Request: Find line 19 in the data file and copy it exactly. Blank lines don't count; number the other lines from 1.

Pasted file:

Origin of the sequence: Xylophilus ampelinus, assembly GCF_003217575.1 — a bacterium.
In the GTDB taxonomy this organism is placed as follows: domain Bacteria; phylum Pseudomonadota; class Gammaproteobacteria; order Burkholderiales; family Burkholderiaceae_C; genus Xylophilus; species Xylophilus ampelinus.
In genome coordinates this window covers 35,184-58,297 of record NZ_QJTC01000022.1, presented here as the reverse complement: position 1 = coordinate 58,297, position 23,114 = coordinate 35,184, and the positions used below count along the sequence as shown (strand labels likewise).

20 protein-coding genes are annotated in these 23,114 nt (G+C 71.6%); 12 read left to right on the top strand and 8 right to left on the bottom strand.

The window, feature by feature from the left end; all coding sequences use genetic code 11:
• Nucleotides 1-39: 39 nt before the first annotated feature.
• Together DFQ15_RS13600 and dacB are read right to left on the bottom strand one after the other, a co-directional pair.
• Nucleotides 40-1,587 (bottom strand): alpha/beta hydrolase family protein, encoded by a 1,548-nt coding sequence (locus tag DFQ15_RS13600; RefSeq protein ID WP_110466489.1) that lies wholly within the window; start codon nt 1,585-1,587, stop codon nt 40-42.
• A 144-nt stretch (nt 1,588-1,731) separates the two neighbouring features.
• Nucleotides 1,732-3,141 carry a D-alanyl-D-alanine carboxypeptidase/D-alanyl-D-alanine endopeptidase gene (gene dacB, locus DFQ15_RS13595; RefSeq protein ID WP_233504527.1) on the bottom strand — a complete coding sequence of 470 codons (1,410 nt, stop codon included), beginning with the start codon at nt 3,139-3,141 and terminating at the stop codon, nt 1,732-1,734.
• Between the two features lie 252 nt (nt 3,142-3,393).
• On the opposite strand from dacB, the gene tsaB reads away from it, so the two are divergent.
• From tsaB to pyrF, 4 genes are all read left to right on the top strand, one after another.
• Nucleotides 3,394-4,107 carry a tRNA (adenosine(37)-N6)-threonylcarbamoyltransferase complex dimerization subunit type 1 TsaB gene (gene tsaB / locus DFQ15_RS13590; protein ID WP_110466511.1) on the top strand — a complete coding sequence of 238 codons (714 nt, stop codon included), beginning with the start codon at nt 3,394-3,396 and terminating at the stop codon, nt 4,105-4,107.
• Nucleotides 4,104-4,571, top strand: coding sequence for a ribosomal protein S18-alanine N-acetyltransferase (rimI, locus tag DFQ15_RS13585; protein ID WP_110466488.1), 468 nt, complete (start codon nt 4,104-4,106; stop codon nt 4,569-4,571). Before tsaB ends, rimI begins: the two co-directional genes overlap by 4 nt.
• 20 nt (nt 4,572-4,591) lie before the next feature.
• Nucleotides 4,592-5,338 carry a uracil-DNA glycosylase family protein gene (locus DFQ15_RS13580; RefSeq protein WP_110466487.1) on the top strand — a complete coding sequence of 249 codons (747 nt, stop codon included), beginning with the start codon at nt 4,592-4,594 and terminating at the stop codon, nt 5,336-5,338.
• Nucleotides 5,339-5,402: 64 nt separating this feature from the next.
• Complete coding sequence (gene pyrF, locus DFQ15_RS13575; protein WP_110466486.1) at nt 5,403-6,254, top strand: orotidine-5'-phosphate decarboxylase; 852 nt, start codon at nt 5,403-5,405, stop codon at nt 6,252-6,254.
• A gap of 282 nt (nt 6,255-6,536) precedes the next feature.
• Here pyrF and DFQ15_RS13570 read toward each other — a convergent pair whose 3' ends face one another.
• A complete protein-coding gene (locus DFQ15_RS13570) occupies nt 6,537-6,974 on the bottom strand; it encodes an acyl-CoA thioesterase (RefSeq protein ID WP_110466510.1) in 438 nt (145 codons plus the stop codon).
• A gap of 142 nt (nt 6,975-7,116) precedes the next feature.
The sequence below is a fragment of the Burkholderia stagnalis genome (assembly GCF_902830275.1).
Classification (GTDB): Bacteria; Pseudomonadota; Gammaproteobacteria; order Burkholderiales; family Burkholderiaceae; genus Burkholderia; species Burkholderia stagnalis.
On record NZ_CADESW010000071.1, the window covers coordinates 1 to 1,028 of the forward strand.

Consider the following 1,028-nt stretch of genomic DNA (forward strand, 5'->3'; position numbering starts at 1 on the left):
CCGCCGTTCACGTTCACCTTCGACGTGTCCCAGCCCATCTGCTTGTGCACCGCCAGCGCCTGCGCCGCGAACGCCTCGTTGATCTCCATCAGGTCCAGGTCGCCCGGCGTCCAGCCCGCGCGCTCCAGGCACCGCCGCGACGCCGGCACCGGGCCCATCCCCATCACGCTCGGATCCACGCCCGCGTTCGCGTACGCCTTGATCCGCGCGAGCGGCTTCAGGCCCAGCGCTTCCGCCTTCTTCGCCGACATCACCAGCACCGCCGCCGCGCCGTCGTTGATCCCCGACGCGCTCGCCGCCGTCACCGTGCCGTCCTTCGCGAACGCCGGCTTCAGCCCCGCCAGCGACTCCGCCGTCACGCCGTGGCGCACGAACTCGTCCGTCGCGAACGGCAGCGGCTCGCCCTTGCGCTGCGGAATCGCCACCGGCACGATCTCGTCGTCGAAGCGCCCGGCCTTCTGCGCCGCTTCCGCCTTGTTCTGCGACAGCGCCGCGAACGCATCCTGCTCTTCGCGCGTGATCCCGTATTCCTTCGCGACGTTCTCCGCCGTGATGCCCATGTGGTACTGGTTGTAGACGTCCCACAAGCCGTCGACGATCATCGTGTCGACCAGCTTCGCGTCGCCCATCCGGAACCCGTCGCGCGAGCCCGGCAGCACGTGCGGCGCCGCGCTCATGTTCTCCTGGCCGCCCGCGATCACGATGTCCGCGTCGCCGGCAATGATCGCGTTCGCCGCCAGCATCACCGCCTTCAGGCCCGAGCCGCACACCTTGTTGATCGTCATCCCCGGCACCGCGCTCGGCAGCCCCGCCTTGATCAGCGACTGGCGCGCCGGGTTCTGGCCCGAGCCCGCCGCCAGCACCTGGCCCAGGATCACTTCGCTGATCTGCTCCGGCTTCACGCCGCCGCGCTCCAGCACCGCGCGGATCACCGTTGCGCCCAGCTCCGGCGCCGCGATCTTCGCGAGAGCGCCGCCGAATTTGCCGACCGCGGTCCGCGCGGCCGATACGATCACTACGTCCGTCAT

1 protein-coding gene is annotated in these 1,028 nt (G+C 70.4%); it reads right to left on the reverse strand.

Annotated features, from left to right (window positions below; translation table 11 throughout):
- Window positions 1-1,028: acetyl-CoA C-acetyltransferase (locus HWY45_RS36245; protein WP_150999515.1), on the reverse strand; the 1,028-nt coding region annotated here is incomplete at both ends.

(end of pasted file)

• Complete coding sequence (gene pyrF, locus DFQ15_RS13575; protein WP_110466486.1) at nt 5,403-6,254, top strand: orotidine-5'-phosphate decarboxylase; 852 nt, start codon at nt 5,403-5,405, stop codon at nt 6,252-6,254.